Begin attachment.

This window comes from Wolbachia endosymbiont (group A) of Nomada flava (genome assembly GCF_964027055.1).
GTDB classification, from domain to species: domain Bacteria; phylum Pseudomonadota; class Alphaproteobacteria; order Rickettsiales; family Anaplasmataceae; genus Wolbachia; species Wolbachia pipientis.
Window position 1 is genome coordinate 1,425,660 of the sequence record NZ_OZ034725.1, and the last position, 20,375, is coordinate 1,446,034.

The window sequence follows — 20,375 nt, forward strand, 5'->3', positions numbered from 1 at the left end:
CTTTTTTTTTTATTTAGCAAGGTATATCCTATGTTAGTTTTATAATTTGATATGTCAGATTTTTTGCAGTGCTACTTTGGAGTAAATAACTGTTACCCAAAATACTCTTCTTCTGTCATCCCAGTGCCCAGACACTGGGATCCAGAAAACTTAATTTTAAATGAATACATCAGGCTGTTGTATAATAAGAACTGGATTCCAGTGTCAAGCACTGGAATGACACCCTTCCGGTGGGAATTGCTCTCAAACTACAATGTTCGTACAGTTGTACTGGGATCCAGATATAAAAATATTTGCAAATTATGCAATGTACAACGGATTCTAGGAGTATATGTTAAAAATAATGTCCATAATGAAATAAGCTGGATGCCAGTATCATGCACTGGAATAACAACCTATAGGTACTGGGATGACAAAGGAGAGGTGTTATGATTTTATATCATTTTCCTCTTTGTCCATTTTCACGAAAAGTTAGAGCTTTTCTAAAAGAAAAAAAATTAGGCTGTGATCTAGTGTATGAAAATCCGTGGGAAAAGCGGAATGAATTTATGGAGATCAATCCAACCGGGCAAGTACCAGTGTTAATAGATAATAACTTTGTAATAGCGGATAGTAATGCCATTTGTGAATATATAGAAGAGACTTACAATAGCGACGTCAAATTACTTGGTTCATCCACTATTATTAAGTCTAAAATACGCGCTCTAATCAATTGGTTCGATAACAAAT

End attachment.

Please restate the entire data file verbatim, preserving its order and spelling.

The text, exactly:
This window comes from Wolbachia endosymbiont (group A) of Nomada flava (genome assembly GCF_964027055.1).
GTDB classification, from domain to species: domain Bacteria; phylum Pseudomonadota; class Alphaproteobacteria; order Rickettsiales; family Anaplasmataceae; genus Wolbachia; species Wolbachia pipientis.
Window position 1 is genome coordinate 1,425,660 of the sequence record NZ_OZ034725.1, and the last position, 20,375, is coordinate 1,446,034.

The window sequence follows — 20,375 nt, forward strand, 5'->3', positions numbered from 1 at the left end:
CTTTTTTTTTTATTTAGCAAGGTATATCCTATGTTAGTTTTATAATTTGATATGTCAGATTTTTTGCAGTGCTACTTTGGAGTAAATAACTGTTACCCAAAATACTCTTCTTCTGTCATCCCAGTGCCCAGACACTGGGATCCAGAAAACTTAATTTTAAATGAATACATCAGGCTGTTGTATAATAAGAACTGGATTCCAGTGTCAAGCACTGGAATGACACCCTTCCGGTGGGAATTGCTCTCAAACTACAATGTTCGTACAGTTGTACTGGGATCCAGATATAAAAATATTTGCAAATTATGCAATGTACAACGGATTCTAGGAGTATATGTTAAAAATAATGTCCATAATGAAATAAGCTGGATGCCAGTATCATGCACTGGAATAACAACCTATAGGTACTGGGATGACAAAGGAGAGGTGTTATGATTTTATATCATTTTCCTCTTTGTCCATTTTCACGAAAAGTTAGAGCTTTTCTAAAAGAAAAAAAATTAGGCTGTGATCTAGTGTATGAAAATCCGTGGGAAAAGCGGAATGAATTTATGGAGATCAATCCAACCGGGCAAGTACCAGTGTTAATAGATAATAACTTTGTAATAGCGGATAGTAATGCCATTTGTGAATATATAGAAGAGACTTACAATAGCGACGTCAAATTACTTGGTTCATCCACTATTATTAAGTCTAAAATACGCGCTCTAATCAATTGGTTCGATAACAAAT